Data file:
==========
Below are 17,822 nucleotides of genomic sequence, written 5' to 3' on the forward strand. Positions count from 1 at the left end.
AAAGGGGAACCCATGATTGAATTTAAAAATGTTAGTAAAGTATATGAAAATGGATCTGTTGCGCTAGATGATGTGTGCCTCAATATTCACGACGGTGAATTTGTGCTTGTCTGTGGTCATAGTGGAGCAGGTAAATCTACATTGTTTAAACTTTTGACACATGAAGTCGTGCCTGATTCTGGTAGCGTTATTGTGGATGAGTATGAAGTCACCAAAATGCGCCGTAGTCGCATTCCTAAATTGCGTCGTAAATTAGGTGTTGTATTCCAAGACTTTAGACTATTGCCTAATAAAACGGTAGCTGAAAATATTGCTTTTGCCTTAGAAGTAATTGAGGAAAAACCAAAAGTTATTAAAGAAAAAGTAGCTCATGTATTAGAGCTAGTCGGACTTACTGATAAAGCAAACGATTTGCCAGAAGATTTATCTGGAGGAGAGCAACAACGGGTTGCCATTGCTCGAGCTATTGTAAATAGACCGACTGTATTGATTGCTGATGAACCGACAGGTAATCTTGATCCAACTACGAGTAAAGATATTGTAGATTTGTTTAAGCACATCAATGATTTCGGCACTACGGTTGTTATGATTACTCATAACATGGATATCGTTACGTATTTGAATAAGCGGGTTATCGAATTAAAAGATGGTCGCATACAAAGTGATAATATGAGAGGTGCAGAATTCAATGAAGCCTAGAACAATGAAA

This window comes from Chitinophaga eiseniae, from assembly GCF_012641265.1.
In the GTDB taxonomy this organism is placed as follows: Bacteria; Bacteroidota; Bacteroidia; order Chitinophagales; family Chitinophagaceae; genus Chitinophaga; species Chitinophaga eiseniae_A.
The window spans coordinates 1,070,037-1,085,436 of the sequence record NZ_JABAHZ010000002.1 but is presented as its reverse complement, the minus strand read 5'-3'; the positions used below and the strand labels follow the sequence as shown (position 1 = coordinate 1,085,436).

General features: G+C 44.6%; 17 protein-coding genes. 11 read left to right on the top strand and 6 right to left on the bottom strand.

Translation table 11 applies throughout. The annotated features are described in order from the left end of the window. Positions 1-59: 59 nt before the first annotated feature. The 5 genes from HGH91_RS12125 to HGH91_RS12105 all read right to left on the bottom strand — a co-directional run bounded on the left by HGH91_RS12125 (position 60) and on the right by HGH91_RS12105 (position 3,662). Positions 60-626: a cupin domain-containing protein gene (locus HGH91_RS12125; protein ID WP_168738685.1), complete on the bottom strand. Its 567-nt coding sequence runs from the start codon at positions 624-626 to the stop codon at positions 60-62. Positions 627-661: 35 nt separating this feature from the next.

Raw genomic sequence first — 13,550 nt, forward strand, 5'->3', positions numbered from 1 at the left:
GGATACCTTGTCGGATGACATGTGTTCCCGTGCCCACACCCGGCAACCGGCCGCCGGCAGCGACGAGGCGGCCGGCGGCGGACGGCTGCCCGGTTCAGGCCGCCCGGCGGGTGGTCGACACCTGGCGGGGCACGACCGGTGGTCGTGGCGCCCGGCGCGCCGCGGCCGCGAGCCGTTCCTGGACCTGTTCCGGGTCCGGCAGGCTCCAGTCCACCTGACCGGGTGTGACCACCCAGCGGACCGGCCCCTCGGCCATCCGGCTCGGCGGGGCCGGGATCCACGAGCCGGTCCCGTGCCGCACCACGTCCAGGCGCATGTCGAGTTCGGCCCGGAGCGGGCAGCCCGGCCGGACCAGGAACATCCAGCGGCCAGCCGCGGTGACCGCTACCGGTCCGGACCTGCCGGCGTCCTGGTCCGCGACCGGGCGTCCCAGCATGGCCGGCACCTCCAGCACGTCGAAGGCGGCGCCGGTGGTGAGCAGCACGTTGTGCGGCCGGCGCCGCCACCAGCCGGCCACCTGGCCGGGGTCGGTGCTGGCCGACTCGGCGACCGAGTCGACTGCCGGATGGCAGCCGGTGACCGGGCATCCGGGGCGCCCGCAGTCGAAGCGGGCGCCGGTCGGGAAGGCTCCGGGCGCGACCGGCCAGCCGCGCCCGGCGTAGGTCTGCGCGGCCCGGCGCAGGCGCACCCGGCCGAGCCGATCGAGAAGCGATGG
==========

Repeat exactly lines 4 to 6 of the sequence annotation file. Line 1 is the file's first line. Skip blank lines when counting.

In the GTDB taxonomy this organism is placed as follows: Bacteria; Bacteroidota; Bacteroidia; order Chitinophagales; family Chitinophagaceae; genus Chitinophaga; species Chitinophaga eiseniae_A.
The window spans coordinates 1,070,037-1,085,436 of the sequence record NZ_JABAHZ010000002.1 but is presented as its reverse complement, the minus strand read 5'-3'; the positions used below and the strand labels follow the sequence as shown (position 1 = coordinate 1,085,436).

General features: G+C 44.6%; 17 protein-coding genes. 11 read left to right on the top strand and 6 right to left on the bottom strand.